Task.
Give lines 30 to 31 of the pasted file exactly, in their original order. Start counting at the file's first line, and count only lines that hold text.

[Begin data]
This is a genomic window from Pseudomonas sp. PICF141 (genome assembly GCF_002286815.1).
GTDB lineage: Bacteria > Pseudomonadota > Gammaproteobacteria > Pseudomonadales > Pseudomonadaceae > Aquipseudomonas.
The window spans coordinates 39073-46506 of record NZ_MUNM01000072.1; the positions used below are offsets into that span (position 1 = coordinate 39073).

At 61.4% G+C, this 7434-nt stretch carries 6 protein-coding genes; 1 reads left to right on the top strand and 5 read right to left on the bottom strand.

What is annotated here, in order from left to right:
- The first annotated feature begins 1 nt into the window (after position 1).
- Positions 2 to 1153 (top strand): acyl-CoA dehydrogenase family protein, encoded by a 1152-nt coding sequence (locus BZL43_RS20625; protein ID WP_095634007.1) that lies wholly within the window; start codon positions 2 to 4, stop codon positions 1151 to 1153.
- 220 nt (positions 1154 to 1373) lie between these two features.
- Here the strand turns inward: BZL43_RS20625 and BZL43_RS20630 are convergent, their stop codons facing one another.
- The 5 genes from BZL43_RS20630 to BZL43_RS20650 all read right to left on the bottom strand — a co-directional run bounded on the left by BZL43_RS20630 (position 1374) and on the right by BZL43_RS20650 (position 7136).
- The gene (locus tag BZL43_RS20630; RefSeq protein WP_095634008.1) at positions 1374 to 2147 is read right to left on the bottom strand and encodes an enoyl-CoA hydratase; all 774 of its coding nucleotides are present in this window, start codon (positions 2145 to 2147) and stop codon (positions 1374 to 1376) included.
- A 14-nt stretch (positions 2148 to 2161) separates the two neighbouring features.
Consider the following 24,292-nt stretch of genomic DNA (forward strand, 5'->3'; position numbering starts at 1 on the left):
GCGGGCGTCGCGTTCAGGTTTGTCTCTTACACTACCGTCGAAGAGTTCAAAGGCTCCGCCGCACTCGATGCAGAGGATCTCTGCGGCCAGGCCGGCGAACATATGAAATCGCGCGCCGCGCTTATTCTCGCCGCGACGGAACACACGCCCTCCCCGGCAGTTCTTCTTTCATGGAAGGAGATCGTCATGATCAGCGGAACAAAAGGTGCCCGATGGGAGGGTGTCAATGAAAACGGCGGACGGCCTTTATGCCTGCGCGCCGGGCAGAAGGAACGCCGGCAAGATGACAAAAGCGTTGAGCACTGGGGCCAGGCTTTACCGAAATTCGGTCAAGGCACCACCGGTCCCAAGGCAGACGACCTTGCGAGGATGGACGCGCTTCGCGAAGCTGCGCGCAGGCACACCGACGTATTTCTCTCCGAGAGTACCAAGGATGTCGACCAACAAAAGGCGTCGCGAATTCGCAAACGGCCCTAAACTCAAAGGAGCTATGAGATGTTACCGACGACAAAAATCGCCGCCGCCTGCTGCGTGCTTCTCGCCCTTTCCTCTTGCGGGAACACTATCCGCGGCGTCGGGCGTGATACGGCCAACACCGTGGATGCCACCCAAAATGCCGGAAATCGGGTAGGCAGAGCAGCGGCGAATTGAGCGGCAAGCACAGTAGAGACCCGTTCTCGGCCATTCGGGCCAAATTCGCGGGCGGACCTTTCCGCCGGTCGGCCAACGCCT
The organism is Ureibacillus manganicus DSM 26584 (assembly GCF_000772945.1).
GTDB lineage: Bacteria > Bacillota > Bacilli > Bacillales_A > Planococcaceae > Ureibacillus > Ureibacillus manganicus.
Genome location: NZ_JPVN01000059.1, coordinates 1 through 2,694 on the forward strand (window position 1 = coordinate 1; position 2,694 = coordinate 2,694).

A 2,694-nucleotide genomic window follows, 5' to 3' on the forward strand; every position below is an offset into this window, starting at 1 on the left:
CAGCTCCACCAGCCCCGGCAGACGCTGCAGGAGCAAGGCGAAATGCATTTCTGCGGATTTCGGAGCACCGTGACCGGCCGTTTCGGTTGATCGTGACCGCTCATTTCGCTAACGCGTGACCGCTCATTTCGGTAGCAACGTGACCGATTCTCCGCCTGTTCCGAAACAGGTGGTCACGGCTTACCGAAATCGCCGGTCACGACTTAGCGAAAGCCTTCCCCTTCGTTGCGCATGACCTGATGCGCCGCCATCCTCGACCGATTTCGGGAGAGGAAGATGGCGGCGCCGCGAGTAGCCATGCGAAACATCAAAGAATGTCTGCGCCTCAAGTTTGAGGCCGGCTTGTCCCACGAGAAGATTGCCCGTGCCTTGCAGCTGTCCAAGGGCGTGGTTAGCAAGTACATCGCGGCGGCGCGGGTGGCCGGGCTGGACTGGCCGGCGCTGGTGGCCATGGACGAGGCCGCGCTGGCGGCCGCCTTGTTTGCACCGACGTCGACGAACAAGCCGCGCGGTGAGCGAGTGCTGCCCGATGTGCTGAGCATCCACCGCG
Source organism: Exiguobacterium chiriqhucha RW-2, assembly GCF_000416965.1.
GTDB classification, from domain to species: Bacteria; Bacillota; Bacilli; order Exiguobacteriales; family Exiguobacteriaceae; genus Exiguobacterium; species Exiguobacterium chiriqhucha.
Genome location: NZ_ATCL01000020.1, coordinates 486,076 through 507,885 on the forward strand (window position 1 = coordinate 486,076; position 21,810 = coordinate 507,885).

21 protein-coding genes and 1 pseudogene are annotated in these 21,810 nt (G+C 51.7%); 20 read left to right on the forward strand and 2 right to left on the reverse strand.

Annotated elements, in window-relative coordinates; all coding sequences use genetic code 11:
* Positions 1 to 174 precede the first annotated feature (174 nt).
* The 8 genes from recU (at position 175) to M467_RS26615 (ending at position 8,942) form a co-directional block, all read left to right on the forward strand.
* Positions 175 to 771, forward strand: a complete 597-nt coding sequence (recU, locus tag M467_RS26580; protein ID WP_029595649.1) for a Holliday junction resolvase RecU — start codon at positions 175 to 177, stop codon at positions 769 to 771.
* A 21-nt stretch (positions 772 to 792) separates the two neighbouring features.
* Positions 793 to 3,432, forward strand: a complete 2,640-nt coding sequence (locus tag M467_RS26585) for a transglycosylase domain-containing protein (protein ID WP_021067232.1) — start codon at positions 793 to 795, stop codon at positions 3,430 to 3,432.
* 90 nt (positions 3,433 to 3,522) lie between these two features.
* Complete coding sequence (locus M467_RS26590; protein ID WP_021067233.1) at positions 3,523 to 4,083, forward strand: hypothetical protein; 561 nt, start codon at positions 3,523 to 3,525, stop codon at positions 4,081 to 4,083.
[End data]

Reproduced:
* 90 nt (positions 3,433 to 3,522) lie between these two features.
* Complete coding sequence (locus M467_RS26590; protein ID WP_021067233.1) at positions 3,523 to 4,083, forward strand: hypothetical protein; 561 nt, start codon at positions 3,523 to 3,525, stop codon at positions 4,081 to 4,083.